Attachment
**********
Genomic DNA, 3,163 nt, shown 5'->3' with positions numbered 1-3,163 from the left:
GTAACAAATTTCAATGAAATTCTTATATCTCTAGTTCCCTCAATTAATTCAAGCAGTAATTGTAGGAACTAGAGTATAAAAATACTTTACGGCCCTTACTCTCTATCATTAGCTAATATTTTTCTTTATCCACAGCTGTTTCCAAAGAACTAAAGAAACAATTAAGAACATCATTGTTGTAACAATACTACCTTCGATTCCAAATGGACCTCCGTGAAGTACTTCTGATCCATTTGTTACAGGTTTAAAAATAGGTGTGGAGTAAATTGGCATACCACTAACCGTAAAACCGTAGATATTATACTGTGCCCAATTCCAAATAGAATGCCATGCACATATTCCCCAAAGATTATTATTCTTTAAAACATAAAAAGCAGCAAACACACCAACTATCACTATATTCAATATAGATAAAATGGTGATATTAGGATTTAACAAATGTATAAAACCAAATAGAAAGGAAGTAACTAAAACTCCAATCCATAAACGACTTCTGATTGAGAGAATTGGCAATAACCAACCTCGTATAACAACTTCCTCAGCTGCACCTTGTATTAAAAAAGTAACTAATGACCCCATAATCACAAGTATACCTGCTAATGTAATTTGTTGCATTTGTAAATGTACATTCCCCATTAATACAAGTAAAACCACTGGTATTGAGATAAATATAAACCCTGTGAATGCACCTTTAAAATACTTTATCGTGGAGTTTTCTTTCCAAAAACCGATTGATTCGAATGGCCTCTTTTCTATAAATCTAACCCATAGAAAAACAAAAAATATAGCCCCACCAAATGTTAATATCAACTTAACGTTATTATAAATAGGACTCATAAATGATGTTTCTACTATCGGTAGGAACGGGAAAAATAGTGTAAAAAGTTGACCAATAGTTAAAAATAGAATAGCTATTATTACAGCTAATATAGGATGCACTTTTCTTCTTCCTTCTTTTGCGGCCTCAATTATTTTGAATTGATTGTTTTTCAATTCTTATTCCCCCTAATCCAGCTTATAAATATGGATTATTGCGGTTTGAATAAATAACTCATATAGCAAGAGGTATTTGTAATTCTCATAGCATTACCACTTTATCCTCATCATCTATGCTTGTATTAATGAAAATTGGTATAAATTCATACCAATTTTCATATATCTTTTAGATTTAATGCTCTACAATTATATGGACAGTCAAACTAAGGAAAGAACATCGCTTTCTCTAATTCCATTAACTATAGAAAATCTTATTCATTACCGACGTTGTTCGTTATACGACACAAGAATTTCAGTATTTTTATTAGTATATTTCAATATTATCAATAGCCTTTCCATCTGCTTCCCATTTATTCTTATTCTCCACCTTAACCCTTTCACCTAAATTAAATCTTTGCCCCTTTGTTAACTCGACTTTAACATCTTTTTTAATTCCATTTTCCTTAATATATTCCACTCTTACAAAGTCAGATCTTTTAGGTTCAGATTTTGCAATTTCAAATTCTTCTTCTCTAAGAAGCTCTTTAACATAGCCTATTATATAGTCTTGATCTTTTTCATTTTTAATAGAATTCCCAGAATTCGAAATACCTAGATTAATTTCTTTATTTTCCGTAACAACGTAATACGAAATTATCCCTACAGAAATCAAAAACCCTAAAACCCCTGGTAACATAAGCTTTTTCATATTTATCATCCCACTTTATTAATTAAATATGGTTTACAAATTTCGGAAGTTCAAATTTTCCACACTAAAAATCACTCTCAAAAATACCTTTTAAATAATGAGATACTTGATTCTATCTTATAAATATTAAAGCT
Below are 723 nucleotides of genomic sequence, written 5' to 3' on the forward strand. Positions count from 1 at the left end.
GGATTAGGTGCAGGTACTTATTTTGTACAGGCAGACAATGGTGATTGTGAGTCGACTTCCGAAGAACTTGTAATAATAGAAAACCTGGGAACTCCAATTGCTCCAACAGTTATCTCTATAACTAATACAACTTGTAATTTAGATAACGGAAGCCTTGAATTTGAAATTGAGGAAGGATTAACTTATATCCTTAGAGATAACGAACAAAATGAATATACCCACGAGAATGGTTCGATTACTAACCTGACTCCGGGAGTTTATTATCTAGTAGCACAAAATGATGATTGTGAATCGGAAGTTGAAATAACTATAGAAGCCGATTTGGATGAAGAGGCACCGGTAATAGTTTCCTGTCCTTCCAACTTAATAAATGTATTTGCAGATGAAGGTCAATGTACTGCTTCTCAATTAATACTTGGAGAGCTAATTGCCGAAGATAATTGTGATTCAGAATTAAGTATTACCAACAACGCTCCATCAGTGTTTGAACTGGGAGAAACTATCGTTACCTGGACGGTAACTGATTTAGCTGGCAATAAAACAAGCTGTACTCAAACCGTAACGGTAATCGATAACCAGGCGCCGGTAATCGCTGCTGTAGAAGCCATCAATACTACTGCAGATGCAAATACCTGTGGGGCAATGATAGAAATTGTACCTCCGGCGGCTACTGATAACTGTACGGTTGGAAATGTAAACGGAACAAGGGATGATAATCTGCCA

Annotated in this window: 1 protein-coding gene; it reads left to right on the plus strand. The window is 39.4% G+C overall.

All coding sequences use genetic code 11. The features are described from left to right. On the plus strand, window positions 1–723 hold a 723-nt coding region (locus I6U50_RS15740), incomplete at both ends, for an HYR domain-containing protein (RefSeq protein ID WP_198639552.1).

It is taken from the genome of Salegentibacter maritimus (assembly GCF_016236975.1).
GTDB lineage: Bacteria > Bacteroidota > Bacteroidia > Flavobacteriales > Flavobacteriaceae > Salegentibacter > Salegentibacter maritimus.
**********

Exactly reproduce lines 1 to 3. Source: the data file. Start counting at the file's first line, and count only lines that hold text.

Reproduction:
Genomic DNA, 3,163 nt, shown 5'->3' with positions numbered 1-3,163 from the left:
GTAACAAATTTCAATGAAATTCTTATATCTCTAGTTCCCTCAATTAATTCAAGCAGTAATTGTAGGAACTAGAGTATAAAAATACTTTACGGCCCTTACTCTCTATCATTAGCTAATATTTTTCTTTATCCACAGCTGTTTCCAAAGAACTAAAGAAACAATTAAGAACATCATTGTTGTAACAATACTACCTTCGATTCCAAATGGACCTCCGTGAAGTACTTCTGATCCATTTGTTACAGGTTTAAAAATAGGTGTGGAGTAAATTGGCATACCACTAACCGTAAAACCGTAGATATTATACTGTGCCCAATTCCAAATAGAATGCCATGCACATATTCCCCAAAGATTATTATTCTTTAAAACATAAAAAGCAGCAAACACACCAACTATCACTATATTCAATATAGATAAAATGGTGATATTAGGATTTAACAAATGTATAAAACCAAATAGAAAGGAAGTAACTAAAACTCCAATCCATAAACGACTTCTGATTGAGAGAATTGGCAATAACCAACCTCGTATAACAACTTCCTCAGCTGCACCTTGTATTAAAAAAGTAACTAATGACCCCATAATCACAAGTATACCTGCTAATGTAATTTGTTGCATTTGTAAATGTACATTCCCCATTAATACAAGTAAAACCACTGGTATTGAGATAAATATAAACCCTGTGAATGCACCTTTAAAATACTTTATCGTGGAGTTTTCTTTCCAAAAACCGATTGATTCGAATGGCCTCTTTTCTATAAATCTAACCCATAGAAAAACAAAAAATATAGCCCCACCAAATGTTAATATCAACTTAACGTTATTATAAATAGGACTCATAAATGATGTTTCTACTATCGGTAGGAACGGGAAAAATAGTGTAAAAAGTTGACCAATAGTTAAAAATAGAATAGCTATTATTACAGCTAATATAGGATGCACTTTTCTTCTTCCTTCTTTTGCGGCCTCAATTATTTTGAATTGATTGTTTTTCAATTCTTATTCCCCCTAATCCAGCTTATAAATATGGATTATTGCGGTTTGAATAAATAACTCATATAGCAAGAGGTATTTGTAATTCTCATAGCATTACCACTTTATCCTCATCATCTATGCTTGTATTAATGAAAATTGGTATAAATTCATACCAATTTTCATATATCTTTTAGATTTAATGCTCTACAATTATATGGACAGTCAAACTAAGGAAAGAACATCGCTTTCTCTAATTCCATTAACTATAGAAAATCTTATTCATTACCGACGTTGTTCGTTATACGACACAAGAATTTCAGTATTTTTATTAGTATATTTCAATATTATCAATAGCCTTTCCATCTGCTTCCCATTTATTCTTATTCTCCACCTTAACCCTTTCACCTAAATTAAATCTTTGCCCCTTTGTTAACTCGACTTTAACATCTTTTTTAATTCCATTTTCCTTAATATATTCCACTCTTACAAAGTCAGATCTTTTAGGTTCAGATTTTGCAATTTCAAATTCTTCTTCTCTAAGAAGCTCTTTAACATAGCCTATTATATAGTCTTGATCTTTTTCATTTTTAATAGAATTCCCAGAATTCGAAATACCTAGATTAATTTCTTTATTTTCCGTAACAACGTAATACGAAATTATCCCTACAGAAATCAAAAACCCTAAAACCCCTGGTAACATAAGCTTTTTCATATTTATCATCCCACTTTATTAATTAAATATGGTTTACAAATTTCGGAAGTTCAAATTTTCCACACTAAAAATCACTCTCAAAAATACCTTTTAAATAATGAGATACTTGATTCTATCTTATAAATATTAAAGCT
Below are 723 nucleotides of genomic sequence, written 5' to 3' on the forward strand. Positions count from 1 at the left end.